Doing your taxes is not as easy as ABC, but these alphabetical tips could make the process less difficult and save you some money, too. Check out these tax opportunities to take or pitfalls to avoid.
Kiddie tax -- This tax is officially known as the "Tax for Children Under Age 18 Who Have Investment Income of More Than $1,700." With a name like that, it's no wonder that it's usually referred to as the "kiddie tax." This provision was created to keep parents from sheltering large amounts of income by putting financial accounts in the names, and lower tax brackets, of their kids. Previously, the parental tax rates, which could be as high as 35 percent applied to the child's investment income until the youngster turned 14. Now the parents' tax bracket is used for children ages 17 or younger; on 2008 returns, a child must be 19 (or 24 if a full-time student who is a parental dependent) before he or she can figure any applicable taxes using his or her lower tax rates. In some instances, an investment plan for your children still might be good idea. Just make sure you understand all the tax implications of your youngster's assets.
Las Vegas winnings -- When you can no longer fight off the lure of Sin City's casinos, just remember that the IRS will share in any of your good gambling luck. Gambling winnings, as well as the value of any prizes you win, are taxable. If your jackpot is big enough, the casino or horse track or lottery agent will take the taxes out first. You'll also get an official tax statement; so will Uncle Sam, so don't try to pretend at tax time that you didn't pocket the winnings. Of course, there's no way for the IRS to track all off-the-book wagers, such as the friendly office pool. Still, you're supposed to report, and pay taxes on, all gambling winnings regardless of the source. (And Bankrate knows you will faithfully comply.) The one bit of good news here is that you can subtract your losing bets from your windfall to lessen the tax bite just a bit.
Mortgage interest -- This is probably the most well-known tax break: You can deduct the interest you pay on your home's mortgage. Interest on a second mortgage or home equity loan or line of credit is generally deductible, too. The interest deduction is just one of many tax advantages afforded homeowners, and it is taken into consideration every day by prospective buyers trying to figure just how much house they can afford. Owning a house is not the only way to cut your taxes. Most homeowners also get a break when they sell their primary residence; up to $250,000 in profit (double that for married couples who file jointly) is exempt from taxation.
Nontaxable income -- When you slog through your taxes, it sure seems like the IRS is taking a bite of every last penny you have. That's not quite true. While the federal government does collect a lot from most of us, there actually is income that isn't taxed. Senior citizens relying solely on Social Security income, for example, don't have to pay on those benefits. Of course, if they're supplementing it with other income, a portion of Social Security might be taxable. Other money that's not federally taxed includes child support, gifts, bequests and inheritances, most life insurance proceeds, workers' compensation payments, insurance and other reimbursements for casualty losses and certain Roth IRA distributions.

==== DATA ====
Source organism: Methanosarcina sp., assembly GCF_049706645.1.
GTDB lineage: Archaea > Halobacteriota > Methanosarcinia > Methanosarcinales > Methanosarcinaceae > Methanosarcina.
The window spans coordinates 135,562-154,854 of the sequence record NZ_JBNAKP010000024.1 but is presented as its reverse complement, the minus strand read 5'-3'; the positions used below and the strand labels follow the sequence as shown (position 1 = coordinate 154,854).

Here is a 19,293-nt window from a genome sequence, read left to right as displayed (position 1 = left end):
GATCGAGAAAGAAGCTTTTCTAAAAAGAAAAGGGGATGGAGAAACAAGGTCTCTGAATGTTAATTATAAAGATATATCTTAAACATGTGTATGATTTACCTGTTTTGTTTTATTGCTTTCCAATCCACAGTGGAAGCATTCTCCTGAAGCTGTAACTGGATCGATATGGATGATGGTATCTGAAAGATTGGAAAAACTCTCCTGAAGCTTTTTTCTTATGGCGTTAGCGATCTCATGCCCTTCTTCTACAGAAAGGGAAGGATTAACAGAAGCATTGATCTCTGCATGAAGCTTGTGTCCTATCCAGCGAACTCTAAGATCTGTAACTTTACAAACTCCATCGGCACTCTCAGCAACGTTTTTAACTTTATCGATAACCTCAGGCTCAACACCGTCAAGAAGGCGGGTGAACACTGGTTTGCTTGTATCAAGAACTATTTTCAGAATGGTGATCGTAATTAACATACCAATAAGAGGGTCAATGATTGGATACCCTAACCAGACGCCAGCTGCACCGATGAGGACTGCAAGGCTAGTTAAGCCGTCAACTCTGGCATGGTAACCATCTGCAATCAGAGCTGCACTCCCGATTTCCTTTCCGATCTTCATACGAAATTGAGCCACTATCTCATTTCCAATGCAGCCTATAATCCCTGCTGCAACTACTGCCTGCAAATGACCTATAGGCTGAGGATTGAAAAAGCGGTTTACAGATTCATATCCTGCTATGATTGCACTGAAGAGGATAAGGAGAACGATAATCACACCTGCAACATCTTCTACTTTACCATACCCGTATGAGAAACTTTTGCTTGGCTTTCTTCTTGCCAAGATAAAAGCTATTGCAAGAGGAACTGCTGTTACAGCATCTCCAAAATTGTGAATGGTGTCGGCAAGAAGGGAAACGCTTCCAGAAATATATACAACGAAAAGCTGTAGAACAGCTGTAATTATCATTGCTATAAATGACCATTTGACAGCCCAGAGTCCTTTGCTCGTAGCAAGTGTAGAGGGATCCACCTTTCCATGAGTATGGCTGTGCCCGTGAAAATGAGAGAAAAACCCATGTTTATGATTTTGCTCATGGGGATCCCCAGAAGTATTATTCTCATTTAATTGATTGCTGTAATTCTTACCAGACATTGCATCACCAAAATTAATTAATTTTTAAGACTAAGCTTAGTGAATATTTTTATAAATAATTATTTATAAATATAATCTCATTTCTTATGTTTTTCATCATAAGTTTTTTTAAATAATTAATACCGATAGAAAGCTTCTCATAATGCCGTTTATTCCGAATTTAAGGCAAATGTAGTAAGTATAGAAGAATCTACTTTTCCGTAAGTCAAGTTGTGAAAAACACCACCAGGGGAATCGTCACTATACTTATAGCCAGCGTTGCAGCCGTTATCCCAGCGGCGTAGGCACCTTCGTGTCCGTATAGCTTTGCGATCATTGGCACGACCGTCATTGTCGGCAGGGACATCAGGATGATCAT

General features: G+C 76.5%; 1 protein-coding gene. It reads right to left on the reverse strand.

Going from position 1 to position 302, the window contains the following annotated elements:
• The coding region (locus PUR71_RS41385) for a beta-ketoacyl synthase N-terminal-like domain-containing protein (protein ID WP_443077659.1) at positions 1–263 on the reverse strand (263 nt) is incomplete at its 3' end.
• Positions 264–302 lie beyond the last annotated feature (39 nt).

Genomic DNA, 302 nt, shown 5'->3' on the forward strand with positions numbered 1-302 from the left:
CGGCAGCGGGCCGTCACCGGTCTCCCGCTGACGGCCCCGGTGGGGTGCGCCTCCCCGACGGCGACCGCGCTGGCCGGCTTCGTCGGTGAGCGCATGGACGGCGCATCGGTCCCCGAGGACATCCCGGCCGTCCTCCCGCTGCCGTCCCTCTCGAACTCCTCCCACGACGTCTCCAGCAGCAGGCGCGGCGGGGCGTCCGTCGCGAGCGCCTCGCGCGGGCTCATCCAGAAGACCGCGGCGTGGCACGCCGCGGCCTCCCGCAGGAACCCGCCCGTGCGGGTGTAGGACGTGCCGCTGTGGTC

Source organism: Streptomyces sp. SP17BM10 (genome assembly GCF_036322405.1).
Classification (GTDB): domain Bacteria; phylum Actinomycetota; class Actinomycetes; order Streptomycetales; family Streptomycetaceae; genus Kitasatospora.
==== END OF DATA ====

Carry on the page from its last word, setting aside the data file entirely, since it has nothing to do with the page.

Offer in compromise -- Most of us, however, find that the bulk of our income is taxable; sometimes, way too taxable. And occasionally, we find that we can't handle the tax bill we face April 15. If you find yourself in this position, don't panic. You do have payment options, including an offer in compromise. This is a lump sum tax payment that you offer to pay; it's less than the total amount of tax you owe, but in some cases the IRS will accept your offer in order to get some money from you sooner rather than more after years of costly collection efforts. The key here is to make a reasonable offer. There is a process the agency follows, and despite what those late-night cable TV commercials say, you can't walk away from thousands in tax debt for mere pennies.
Payroll taxes -- When you collect the bulk of your income via a regular check from your employer, payroll taxes are collected before you ever get your money. These amounts, subtracted from your earnings via withholding, include federal and state income taxes, as well as payments to the Social Security and Medicare systems. Your employer is required by law to collect payroll taxes and send the money to the federal government where it's held in the appropriate accounts in your name. You get the details each year on your W-2 statement. But you also have a responsibility to ensure that the correct amount is withheld from your checks. Too much withholding means Uncle Sam gets free use of your money all year; too little, and you'll owe at filing time. So check your withholding amount and adjust it if necessary.